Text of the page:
My envy was tempered somewhat as I reread Discipline and Punish on the trip back. Bingham’s military precision, it struck me, was the product of a form of training implicit in the security process. As a corrective brace “teaches” the proper posture just by making it the only comfortable one, the screening procedures embed a set of tacit instructions, consisting of the optimal set of motions required to pass through smoothly.  And of course, it teaches more than bodily motions: Bigham knows you don’t stand behind the Arabs in the screening line!

That’s not to say airport security is some kind of insidious brainwashing program, but there’s a dimension of privacy here that it seems to me we don’t talk about nearly enough. Our paradigms of privacy harms are invasion (the jackboot at the door, in the extreme case) and exposure (the intimate detail revealed). We generally think of these as exceptions — as what happens when surveillance goes wrong, either because it gets the wrong target or, when the surveillance is universal by design, because information that’s supposed to remain protected falls into the wrong hands or is otherwise misused.   Invasion and exposure may be serious problems, but they are fundamentally mistakes — hiccups in the system we can seek to fix.

Discipline, by contrast, is what inevitably happens when the system functions as intended, at least to the extent people are conscious of being (actual or potential) targets of surveillance. It is probably not as serious a harm as invasion or exposure most of the time, but it’s also by far the most pervasive and ineradicable effect of surveillance. It would be nice if our debates about surveillance included not just the question “What will be exposed?” but also “How — and for what — are we training ourselves?”

Blasphemy Laws Are an Admission of Failure

The Washington Post feature “On Faith” today discusses Ireland’s new, profoundly misguided blasphemy law. Blasphemers there can now be fined up to $35,000. That’s a lot of money for a few little words.

Atheist Ireland is testing – and protesting – the law by publishing blasphemous quotations like the following:

“Thou hast said: nevertheless I say unto you, Hereafter shall ye see the Son of man sitting on the right hand of power, and coming in the clouds of heaven.”

“Ye are of your father the devil, and the lusts of your father ye will do. He was a murderer from the beginning, and abode not in the truth, because there is no truth in him.”

“May Allah curse the Jews and Christians for they built the places of worship at the graves of their prophets.”

“Show me just what Muhammad brought that was new and there you will find things only evil and inhuman, such as his command to spread by the sword the faith he preached.”

They are, respectively, from Jesus, Jesus, Muhammad, and Benedict XVI.

Maybe it’s an American thing, but the Post apparently couldn’t find any panelists to defend the law. These folks are all professional wordsmiths, of course, and these tend to be most supportive of the freedoms that they depend on the most. As I noted in my recent Policy Analysis, those who are most easily offended, and who value free speech the least, tend to gravitate not to newspapers, but to governments (and university administrations). That’s where the power is.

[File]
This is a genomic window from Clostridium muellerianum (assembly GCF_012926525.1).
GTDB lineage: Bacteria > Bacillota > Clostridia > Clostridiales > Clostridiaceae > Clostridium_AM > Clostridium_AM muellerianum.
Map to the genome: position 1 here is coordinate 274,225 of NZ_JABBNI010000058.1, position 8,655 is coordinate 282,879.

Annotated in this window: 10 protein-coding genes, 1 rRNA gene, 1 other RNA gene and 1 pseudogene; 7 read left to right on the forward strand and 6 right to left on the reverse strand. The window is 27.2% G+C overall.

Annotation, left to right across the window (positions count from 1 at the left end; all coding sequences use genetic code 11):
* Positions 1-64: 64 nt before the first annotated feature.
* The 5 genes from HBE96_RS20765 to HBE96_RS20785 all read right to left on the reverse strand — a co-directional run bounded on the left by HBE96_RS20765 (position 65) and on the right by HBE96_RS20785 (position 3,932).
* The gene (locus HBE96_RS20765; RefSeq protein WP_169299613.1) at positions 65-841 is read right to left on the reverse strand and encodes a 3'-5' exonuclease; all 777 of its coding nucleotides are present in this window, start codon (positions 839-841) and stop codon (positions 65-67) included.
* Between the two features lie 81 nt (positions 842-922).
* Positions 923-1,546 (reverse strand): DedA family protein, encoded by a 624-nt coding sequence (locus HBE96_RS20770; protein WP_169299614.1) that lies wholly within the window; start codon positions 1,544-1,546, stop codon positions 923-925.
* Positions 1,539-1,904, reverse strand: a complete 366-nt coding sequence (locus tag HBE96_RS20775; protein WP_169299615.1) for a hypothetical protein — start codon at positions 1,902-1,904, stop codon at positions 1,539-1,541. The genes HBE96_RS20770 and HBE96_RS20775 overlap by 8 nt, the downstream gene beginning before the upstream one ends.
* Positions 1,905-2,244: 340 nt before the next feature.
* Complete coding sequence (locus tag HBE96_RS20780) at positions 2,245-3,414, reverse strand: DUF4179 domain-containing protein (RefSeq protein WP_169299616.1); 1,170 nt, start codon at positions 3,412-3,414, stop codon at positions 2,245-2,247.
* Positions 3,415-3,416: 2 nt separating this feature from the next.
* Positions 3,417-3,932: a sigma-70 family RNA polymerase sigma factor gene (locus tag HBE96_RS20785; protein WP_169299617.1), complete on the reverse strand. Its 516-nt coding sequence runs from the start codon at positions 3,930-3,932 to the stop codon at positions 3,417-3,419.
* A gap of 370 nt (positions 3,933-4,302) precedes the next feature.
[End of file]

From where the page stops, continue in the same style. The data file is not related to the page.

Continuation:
Susan Jacoby, for whom I have the utmost respect, even calls the law Pythonesque, likening it to the Ministry of Silly Walks. Of course, there’s this as well:

Blasphemy laws are oddities, because they concede an awful lot of emotional power to the blasphemer. They tell the world: My feelings are so very fragile. Or perhaps they say: My god is so very weak – so weak that he needs state protection against other gods, or even against mere potty-mouthed humans. Either way, it’s an embarrassing admission, but hardly the business of government. If your god can’t take the heat, he’s hardly a god at all.

Jesus and Mo put it very well indeed:


Michigan Court Inexplicably Tosses Suit, Endorses Forcible Enlistment of Day-Care Workers into the State Government

When lawyers and other commentators say that a court did not properly explain its decision, it’s typically for hyperbolic effect. But, in a bizarre move, a court in the failed great state of Michigan has dismissed an economic liberty case brought by our friends at the Mackinac Center Legal Foundation for reasons the court quite literally did not explain.  The court simply denied the plaintiffs’ complaint and that was that.

Home-based day care owners Sherry Loar, Michelle Berry, and Paulette Silverson have all been taxed by the Michigan Department of Human Services because, according to the state, they are somehow employees of the state and (further!) must pay union dues.  because this baseless assertion comes directly from the state DHS, an executive department, among the significant constitutional objections to the case presents separation of power problems.  (Ok, I haven’t studied the Michigan Constitution, but I assume they separate their powers there.)  Enough ridiculous laws are passed by state legislatures – more than 40,000 last year alone – we don’t need state executive agencies getting into the act.

Yet, the Michigan Court of Appeals has nothing at all to say about the case.

Inexplicable – and unpardonable.

Bodyscanning Captain Underpants

I probably should’ve predicted that a huge story implicating national security surveillance policy would break just as I was boarding a flight to Madrid for the holidays. Jim Harper & c. have by now covered most of the bases admirably, but there are one or two points I feel it can’t hurt to emphasize.